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Exceptions for Accepting

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Posted On: 07/14/2010

QUESTION:

If an offer is given for the asking price does the seller have to accept it?

ANSWER:

With some cautions, no.

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At first it might seem as though a full-price offer from a ready, willing and able buyer must be accepted, but that may not be the case. The reason is this: When you say a property is for sale you want an offer that meets a variety of requirements - not just price.

For instance, imagine that you want $495,000 for your home. An offer comes in at that price, but it also requires a 3-percent seller contribution and a new washer and dryer. That "seller contribution" is actually a discount, and you have not offered your home at a reduced value. The washer and dryer are additional conditions and, in a way, another form of discount.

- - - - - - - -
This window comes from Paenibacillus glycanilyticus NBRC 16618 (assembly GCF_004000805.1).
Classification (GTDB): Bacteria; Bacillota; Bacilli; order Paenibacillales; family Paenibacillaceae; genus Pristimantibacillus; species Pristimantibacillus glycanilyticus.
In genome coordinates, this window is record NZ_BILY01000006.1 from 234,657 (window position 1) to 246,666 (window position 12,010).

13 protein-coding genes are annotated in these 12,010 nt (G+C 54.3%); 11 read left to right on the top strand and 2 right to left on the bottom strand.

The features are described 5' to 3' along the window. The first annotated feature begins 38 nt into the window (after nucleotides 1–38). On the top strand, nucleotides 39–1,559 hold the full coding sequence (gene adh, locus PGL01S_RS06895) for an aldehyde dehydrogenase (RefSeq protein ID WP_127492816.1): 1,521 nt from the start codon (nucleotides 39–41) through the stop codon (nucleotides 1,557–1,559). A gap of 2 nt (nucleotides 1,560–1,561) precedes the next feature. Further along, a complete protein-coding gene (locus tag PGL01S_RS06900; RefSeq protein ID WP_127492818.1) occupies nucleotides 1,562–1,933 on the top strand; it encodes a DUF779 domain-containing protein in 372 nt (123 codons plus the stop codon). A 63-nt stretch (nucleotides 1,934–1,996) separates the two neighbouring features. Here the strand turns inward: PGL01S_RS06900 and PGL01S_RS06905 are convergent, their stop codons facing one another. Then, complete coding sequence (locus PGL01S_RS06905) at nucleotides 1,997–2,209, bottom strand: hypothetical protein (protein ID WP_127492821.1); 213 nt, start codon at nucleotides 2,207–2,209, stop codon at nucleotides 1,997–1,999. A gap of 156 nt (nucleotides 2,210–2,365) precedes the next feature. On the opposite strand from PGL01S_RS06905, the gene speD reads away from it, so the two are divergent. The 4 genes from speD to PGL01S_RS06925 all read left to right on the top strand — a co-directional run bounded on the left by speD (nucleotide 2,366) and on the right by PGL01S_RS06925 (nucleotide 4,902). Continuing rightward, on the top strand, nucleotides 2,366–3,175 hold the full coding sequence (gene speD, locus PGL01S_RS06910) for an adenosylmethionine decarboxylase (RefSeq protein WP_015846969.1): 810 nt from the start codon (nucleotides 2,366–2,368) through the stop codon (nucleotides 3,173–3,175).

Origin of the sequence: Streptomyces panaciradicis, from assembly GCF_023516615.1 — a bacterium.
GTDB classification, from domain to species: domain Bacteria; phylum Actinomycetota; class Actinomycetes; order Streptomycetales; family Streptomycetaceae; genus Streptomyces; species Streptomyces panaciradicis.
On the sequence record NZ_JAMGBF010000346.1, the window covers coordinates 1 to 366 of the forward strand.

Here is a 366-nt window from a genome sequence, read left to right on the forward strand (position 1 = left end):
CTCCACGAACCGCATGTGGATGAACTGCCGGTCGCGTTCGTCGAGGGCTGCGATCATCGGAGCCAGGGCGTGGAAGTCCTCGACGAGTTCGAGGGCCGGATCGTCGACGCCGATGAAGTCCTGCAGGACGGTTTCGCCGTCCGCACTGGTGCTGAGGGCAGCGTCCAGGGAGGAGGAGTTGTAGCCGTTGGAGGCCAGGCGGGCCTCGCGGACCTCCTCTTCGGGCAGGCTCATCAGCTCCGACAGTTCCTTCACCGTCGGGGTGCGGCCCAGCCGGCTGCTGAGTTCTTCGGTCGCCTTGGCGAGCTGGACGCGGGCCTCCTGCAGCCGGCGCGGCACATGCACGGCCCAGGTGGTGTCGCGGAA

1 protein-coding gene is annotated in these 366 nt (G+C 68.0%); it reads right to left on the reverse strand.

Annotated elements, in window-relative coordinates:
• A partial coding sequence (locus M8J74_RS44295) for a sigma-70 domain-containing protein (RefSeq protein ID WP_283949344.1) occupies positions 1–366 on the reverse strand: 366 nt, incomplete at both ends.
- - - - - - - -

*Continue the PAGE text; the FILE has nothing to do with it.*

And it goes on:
In effect, a "full-price offer" may meet one owner's requirement but not other's. An offer that does not meet all seller terms is really a counter-offer, which owners may accept, reject or counter themselves.

However, the sale of a home is complex. Did you use a broker? When is the broker entitled to compensation? Many listing agreements say that a broker's work is done when a "ready, willing and able buyer" is found who will pay a certain price for the property or such lesser amounts as the seller may accept. This means you can have a situation where both an offer that meets the terms of the listing agreement is rejected and a broker who is still owed a commission.

A seller's goal is not to find a buyer but instead sell the property. The result is that some owners agree to pay a commission only upon the "sale and settlement" of the property. In other words, no commission is due unless the property is actually sold. For specifics, speak with a broker or attorney.

Peter G. Miller is the author of The Common-Sense Mortgage and a veteran real estate columnist. Have a question? Please write to peter@ctwfeatures.com.

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